Some teachers initially included in a new provincial registry say the government's publication of all their legal names could lead to discrimination, harassment and safety issues.
When the government's new teacher registry went live last week, Calgary teacher, consultant and PhD student Jamie Anderson found an unwelcome surprise — his birth name, listed underneath his legal name.
Anderson is trans. His former name is a legal identity he no longer uses.
"Being outed and people having access to that information can have, sometimes, dire consequences," said Anderson, who is researching the experiences of trans teachers at the University of Calgary.
CBC News has identified multiple instances of former names listed for trans teachers.
Anderson's worry is that anyone can use the registry to look up any Alberta teacher certified since 1954 and see a name that doesn't match their gender identity.
It could prompt parents to demand their children be removed from their classrooms, Anderson said. Employers could pass over a teacher for a job, or even fire them, he added.
He contacted Alberta Education's registrar to ask the name be removed. He said the registrar has temporarily removed him from the registry while they process his exemption application — but he has no guarantee the name is gone permanently.
He's talking to lawyers about whether there are potential grounds for a human rights complaint.
Registry intended to improve transparency and safety
The new registry went live on Sept. 1 after the legislature passed a bill in 2021 enabling its creation. The government says it's one of several changes that will increase the transparency of teacher discipline and improve student safety.
About 162,000 current and former teachers are listed, including information on whether their certificate is active, and, in some cases, links to any disciplinary decisions if their certificate has been suspended or revoked.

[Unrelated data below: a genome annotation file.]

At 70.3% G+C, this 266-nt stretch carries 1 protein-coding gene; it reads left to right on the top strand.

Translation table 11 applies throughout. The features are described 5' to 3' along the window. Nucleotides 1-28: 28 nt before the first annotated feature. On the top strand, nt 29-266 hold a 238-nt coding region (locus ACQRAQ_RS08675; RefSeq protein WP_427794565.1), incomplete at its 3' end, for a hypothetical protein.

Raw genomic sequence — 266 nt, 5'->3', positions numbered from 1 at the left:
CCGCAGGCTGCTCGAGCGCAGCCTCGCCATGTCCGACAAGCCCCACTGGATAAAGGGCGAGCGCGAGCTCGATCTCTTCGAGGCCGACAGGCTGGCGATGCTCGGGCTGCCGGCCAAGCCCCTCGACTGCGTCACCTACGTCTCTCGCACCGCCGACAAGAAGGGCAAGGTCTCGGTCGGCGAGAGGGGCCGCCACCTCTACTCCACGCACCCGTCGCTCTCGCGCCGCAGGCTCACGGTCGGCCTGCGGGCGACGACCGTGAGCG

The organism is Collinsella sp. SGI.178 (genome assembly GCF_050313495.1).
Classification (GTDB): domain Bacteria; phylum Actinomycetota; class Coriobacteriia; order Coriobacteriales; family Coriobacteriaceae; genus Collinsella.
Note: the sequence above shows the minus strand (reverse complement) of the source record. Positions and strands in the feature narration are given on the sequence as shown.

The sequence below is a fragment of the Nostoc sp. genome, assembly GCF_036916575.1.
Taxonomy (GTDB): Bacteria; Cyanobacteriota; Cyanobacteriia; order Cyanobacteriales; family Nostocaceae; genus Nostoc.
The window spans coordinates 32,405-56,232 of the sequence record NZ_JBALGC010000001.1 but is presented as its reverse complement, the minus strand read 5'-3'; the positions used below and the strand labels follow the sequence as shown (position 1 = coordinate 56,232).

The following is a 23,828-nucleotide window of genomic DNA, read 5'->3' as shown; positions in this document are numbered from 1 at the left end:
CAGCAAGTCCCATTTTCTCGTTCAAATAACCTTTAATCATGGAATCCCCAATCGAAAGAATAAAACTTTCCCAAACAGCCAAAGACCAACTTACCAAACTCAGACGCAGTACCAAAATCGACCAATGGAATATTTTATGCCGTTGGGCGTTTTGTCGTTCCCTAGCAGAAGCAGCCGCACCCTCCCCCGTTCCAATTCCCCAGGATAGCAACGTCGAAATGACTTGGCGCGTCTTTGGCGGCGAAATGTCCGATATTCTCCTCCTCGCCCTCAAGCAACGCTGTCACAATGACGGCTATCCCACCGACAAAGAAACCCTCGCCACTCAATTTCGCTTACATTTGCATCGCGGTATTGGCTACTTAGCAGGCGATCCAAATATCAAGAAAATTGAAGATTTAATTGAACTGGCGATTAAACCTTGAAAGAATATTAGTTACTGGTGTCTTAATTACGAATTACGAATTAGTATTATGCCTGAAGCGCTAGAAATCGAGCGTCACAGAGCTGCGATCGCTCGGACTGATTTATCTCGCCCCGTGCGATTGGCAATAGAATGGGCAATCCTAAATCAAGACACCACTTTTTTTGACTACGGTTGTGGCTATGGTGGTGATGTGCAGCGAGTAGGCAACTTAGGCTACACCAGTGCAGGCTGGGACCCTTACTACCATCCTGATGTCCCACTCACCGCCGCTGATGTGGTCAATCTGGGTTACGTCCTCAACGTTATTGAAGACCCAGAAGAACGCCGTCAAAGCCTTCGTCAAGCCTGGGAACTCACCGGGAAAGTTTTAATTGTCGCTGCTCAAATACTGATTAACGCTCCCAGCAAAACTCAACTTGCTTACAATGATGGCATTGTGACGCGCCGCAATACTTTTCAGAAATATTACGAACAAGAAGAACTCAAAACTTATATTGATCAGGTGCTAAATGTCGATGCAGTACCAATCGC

The government's website says the registry includes all legal names known to the registrar. Teachers or their families can apply to exclude a previous legal name from the registry "if it may cause personal injury or hardship," it says.
The new legislation requires the registry to include all of the teachers' legal names. Although that information was not in letters the government sent to some teachers in June, it was included in a fact sheet online.
Critics say including past legal names could also put domestic abuse survivors at risk, along with other people who changed their names for safety reasons.
Lethbridge kindergarten teacher Laurie McIntosh said she was livid when she checked the registry last week and found a name included from a marriage that ended 20 years ago.
"It certainly was a traumatic time, and seeing that name written in a place that was never associated with me as a teacher, was certainly retraumatizing," McIntosh said.
After she posted about her frustration on social media, her former name disappeared from the registry, McIntosh said.
Someone from the registrar's office told her she'd have to apply for an exemption to make the removal permanent.
Minister says teachers knew registry was coming
A spokesperson for Education Minister Adriana LaGrange was unable to answer questions by publication time, and referred instead to Friday tweets from LaGrange addressing some concerns.
In it, LaGrange says the government informed current and former teachers the registry was coming and explained how to apply for an exemption.
The letters to teachers said exemptions would be granted in rare circumstances where legally required or when a person's safety is jeopardized.
Of the three other provinces that have public teachers' registries, only Ontario's includes past legal names. A spokesperson for the Ontario Teachers' College said teachers can request past names be removed from the database in extenuating circumstances, including gender identity.
McIntosh says the province should consider pulling the registry offline, or temporarily masking some of the information, until it can deal with the concerns teachers have raised.
"I just can't understand why, how this came about," McIntosh said. "It's not keeping anyone safe. If anything, it's putting more people in harm – especially teachers."